Women have historically been reduced in discussion simply to their marital status, and then “woman” and “wife” is used tautologically. Clearly not all women were married at all times, meaning that common law would not have always applied to them. As such, where historians have admitted to the existence of female debtors they are loosely stereotyped as old, poor, widows – suggesting implicitly that without the support of a husband they were bowled over by economic circumstances and crushed by debt. Unsurprisingly, widows like Mary Walpole did represent a regular contingent. A minority of women (16%) entered into the Fleet commitment registers (1733-1805) were also ascribed a marital signifier, either by themselves or the prison clerk. Of this group, widows constituted 58% of all signifiers with never married women representing a further 28%. Similarly, of women who applied for release from the Fleet through the various Insolvency Acts passed by Parliament (1725-1781), 69% of those offering a marital signifier identified themselves as a widow compared to 28% indicating they had never been married. While the assumption that widows were in the majority seems correct, it should not be assumed that they were inherently poor or old. Many women in the eighteenth-century were widowed long before they might be considered elderly. Furthermore, widows (holding the legal rights of their late husbands) were a regular feature of economic life, operating in a variety of trades and businesses, sometimes accruing significant wealth. The wealthy inn-holding widow is as regular a stereotype as the impoverished widow. Even if they had not actively worked while their husbands lived, wives were expected to be proficient in managing household accounts as well as assessing credit worthiness. Having contributed to family income and managing marital household accounts for many years, they were not necessarily plunged into poverty and despair simply due to the loss of a man. The significant sum of £80 lent to Mary Walpole, for which she was imprisoned, at least suggests that there had been an expectation she would be able to pay it back, even if she ultimately failed.
Widows weren’t the whole of the prison picture. Those explicitly claiming to have never been married (‘spinster’) were consistently present even though as a minority. Additionally, most Fleet prisoners did not provide a signifier, perhaps suggesting that the number of never married women has been significantly underestimated. This has the potential to fundamentally change the stereotype of the female debtor. Though there were a not insignificant number of lifelong spinsters, marriage was the majority experience with most women ceasing to be never married in their twenties or thirties, limiting the pool of potential spinster prisoners. The average age of female prisoners may thus have been much lower than assumed. Furthermore, the Fleet was known for taking a “better class” of prisoner – more a prison for gentlemen than for glovers. London’s many smaller prisons probably contained a more accurate cross section of London society. At the nearby Woodstreet Compter in Cheapside, not only was the percentage of women imprisoned per year always higher than that at the Fleet, but of those who provided a marital signifier to the Insolvency Act, 49% identified themselves as a spinster, compared to 51% who claimed to be widowed. The predominance of widows may thus be less significant than at first glance.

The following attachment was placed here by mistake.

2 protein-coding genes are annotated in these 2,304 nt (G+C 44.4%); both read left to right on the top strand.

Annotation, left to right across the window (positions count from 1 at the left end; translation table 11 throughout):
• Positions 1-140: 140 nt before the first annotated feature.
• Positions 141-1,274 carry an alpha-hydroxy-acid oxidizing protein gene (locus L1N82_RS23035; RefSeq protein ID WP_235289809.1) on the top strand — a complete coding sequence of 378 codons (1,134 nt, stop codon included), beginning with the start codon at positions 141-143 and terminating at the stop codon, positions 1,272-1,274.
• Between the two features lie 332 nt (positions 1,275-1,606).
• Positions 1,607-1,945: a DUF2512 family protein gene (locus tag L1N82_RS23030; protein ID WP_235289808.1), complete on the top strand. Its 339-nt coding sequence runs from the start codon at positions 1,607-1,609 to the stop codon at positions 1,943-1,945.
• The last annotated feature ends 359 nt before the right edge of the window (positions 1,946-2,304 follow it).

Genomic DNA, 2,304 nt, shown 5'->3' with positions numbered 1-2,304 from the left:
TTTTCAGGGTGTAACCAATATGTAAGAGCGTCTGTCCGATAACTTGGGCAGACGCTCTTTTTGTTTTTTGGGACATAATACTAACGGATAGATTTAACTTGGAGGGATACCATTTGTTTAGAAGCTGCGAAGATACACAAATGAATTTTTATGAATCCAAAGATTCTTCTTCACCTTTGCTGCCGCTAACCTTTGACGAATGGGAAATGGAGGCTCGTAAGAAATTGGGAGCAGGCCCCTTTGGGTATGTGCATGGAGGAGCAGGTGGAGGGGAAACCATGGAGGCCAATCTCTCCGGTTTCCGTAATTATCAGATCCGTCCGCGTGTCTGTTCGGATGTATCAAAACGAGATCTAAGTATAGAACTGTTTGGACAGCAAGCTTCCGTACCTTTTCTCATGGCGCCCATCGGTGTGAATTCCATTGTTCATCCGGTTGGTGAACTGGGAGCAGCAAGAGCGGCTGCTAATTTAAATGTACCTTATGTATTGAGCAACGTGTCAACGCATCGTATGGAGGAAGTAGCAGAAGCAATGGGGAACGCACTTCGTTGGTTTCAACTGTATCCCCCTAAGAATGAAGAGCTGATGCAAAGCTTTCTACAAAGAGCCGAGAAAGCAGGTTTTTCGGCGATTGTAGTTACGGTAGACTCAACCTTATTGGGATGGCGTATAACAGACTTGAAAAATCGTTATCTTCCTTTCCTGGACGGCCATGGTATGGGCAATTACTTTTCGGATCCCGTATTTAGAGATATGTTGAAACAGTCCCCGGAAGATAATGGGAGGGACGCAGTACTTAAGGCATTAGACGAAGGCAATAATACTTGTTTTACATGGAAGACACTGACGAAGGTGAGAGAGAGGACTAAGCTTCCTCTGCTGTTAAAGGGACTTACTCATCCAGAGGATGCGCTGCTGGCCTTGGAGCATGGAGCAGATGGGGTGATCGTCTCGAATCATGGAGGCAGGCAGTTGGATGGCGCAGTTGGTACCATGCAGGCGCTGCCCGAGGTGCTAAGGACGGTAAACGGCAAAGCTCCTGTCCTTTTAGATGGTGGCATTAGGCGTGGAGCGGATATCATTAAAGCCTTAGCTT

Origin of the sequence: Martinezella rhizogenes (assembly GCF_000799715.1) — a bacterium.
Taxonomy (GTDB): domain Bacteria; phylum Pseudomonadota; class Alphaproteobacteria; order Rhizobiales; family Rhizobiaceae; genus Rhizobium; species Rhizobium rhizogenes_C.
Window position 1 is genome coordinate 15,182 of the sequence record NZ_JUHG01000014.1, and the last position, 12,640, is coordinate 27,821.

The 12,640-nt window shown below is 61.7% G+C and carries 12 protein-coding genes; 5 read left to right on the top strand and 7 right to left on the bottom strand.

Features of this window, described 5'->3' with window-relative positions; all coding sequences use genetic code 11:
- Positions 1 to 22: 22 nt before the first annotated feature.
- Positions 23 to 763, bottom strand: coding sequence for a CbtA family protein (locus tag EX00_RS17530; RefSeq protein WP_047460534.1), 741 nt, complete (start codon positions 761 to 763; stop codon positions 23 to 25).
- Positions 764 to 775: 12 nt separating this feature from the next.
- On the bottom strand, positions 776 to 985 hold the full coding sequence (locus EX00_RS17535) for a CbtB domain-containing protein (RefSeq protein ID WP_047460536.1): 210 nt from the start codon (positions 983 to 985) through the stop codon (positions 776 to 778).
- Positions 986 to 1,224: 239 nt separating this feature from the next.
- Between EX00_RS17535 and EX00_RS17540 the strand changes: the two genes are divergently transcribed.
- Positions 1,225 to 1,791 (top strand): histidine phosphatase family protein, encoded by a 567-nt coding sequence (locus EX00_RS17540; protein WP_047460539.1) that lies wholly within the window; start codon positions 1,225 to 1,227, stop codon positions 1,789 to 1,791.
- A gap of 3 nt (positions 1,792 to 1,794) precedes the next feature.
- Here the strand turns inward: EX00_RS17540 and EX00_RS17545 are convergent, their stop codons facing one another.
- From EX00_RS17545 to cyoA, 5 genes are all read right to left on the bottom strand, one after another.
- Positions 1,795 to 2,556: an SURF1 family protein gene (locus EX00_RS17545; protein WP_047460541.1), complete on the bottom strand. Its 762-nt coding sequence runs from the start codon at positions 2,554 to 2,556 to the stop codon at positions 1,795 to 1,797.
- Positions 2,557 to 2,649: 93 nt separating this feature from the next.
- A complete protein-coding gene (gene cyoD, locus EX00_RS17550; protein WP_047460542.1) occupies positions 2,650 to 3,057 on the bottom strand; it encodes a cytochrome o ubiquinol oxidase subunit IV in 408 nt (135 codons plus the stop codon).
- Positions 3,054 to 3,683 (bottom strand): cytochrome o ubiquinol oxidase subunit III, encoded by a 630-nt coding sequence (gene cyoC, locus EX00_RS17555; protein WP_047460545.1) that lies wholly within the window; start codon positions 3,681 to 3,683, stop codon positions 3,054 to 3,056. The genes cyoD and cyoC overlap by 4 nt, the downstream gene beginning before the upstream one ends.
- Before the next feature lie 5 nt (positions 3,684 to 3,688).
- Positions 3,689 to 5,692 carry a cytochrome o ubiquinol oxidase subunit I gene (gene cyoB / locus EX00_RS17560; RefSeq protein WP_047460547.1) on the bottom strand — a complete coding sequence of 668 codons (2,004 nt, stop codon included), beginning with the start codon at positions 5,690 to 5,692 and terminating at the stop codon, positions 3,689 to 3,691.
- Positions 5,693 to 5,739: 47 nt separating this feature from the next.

Female debtors defied the stereotypes about their ages, marital status, and wealth with which they have been previously dismissed. It is possible that a further group have been obscured by the assumption that the law operated in reality as it did on paper. The Fleet marital signifiers mentioned above only add up to 86%. Remarkably, there were a number who were entered with the indicator of ‘wife’. Under the legal theories of common law, it should have been impossible for married women to have been prisoners for debt as they could own nothing in their own right. Some may have been widowed, perhaps recently so, the debts belonging to their husbands now their own. This was probably the case for Judith Willis, committed to the Fleet in 1741 under ‘a Writt of Capias ad Satisfaciendum against Thomas Willis & Judith his Wife’. Thomas does not appear in the prison suggesting his demised status, though it cannot be said absolutely and it is certainly interesting that their creditor Edmund Rush is recorded as having ‘recovered’ £37 7s 7d ‘against them’ and not merely just against Thomas. There is nothing to conclusively state the loss of a husband for most of these women, particularly as they should have been properly described as widows. Others may have been recently married such as ‘Mary Gardener the Wife of John Gardner formerly called Mary Lawford Widow … 26th day of April 1746 … at the Suit of Caleb Lawford for £100’; John Gardner later replacing his new wife behind bars.